Safety Risk:

Homeland Security Secretary Janet Napolitano issued a stern warning about the impending sequester cuts, telling reporters Monday that they could make the U.S. more vulnerable to a terrorist attack. In addition to spending cuts to the Pentagon and the Justice Department, Napolitano said the $85 billion sequester would reduce Coast Guard patrols, increase wait times at ports and decrease the number of beds available for immigration detentions. “I don’t think we can maintain the same level of security at all places around the country with sequester compared to without sequester,” she said. The cuts are set to kick in Friday. (Read more)

Lew to Get Through: It looks like Jack Lew, President Obama’s pick to replace Treasury Secretary Timothy Geithner, won’t face the same confirmation fight in the Senate as Chuck Hagel. Lew, the current White House chief of staff is expected to sail through the Senate Finance Committee’s vote Tuesday, despite Republican concerns about his role in budget negotiations and criticism he faced over a 2007 investment. So far, only two senators have publicly opposed Lew’s nomination: Vermont independent Bernie Sanders, whose concern is that Lew is too closely tied to Wall Street, and Republican Jeff Sessions of Alabama. (Read more)

A Matter of Time: If it were up to House Majority Leader Eric Cantor, overtime for hourly workers wouldn’t exist. Cantor, who said during a speech this month that he would like to convert overtime pay from time-and-a-half into time off, is reportedly gearing up to propose legislation in order to enact his vision of an overtime-free America. This isn’t the first time Republicans have tried to do away with overtime. In 2003, the party made such a proposal in the politely titled House bill “Family Time Flexibility Act,” which was really just a nice way of saying it wanted corporations to have the right to work you to the bone without paying extra. (Read more)

Fewer Spoils to the Victor: In an effort to rig elections bolster their party’s candidates in national elections, Michigan Republicans are supporting a measure that would have the state’s electoral votes proportioned by congressional district. The votes are currently allocated in a winner-take-all system. If the process that state GOP lawmakers want had been in place in the 2012 election, Mitt Romney would have gotten 10 electoral votes in the Wolverine State. And he still would have lost to President Obama. (Read more)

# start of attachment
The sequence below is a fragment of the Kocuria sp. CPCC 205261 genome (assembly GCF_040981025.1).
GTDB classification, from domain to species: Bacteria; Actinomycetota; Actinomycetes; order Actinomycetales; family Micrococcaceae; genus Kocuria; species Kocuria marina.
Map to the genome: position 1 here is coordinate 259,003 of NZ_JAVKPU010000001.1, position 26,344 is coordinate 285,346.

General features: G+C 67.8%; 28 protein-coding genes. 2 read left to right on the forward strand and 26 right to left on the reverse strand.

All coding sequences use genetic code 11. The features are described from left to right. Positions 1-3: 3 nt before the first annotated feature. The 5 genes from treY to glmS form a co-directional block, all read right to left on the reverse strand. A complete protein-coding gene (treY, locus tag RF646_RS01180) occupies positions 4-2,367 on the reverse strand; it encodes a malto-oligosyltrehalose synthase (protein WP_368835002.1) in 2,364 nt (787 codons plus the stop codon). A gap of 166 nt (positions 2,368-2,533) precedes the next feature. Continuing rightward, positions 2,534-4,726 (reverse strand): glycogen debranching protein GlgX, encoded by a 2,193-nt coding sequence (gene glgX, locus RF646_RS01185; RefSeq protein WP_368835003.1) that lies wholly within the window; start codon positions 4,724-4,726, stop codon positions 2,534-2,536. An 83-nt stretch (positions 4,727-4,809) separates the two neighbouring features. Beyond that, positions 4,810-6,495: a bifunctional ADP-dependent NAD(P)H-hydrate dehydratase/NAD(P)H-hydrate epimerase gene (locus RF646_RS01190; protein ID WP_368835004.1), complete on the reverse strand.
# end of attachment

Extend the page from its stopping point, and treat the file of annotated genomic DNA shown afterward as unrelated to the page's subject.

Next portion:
Audio of the Day: Frequently wrong radio commentator Rush Limbaugh now claims that fellow frequently wrong onetime vice presidential candidate/former Fox News analyst Sarah Palin is never wrong about anything, ever. Two things are clear here: 1) Limbaugh is once again wrong and 2) it’s now quite obvious he has neither read nor seen “Game Change.”


If you're reading this, you probably already know that non-profit, independent journalism is under threat worldwide. Independent news sites are overshadowed by larger heavily funded mainstream media that inundate us with hype and noise that barely scratch the surface. We believe that our readers deserve to know the full story. Truthdig writers bravely dig beneath the headlines to give you thought-provoking, investigative reporting and analysis that tells you what’s really happening and who’s rolling up their sleeves to do something about it.

Like you, we believe a well-informed public that doesn’t have blind faith in the status quo can help change the world. Your contribution of as little as $5 monthly or $35 annually will make you a groundbreaking member and lays the foundation of our work.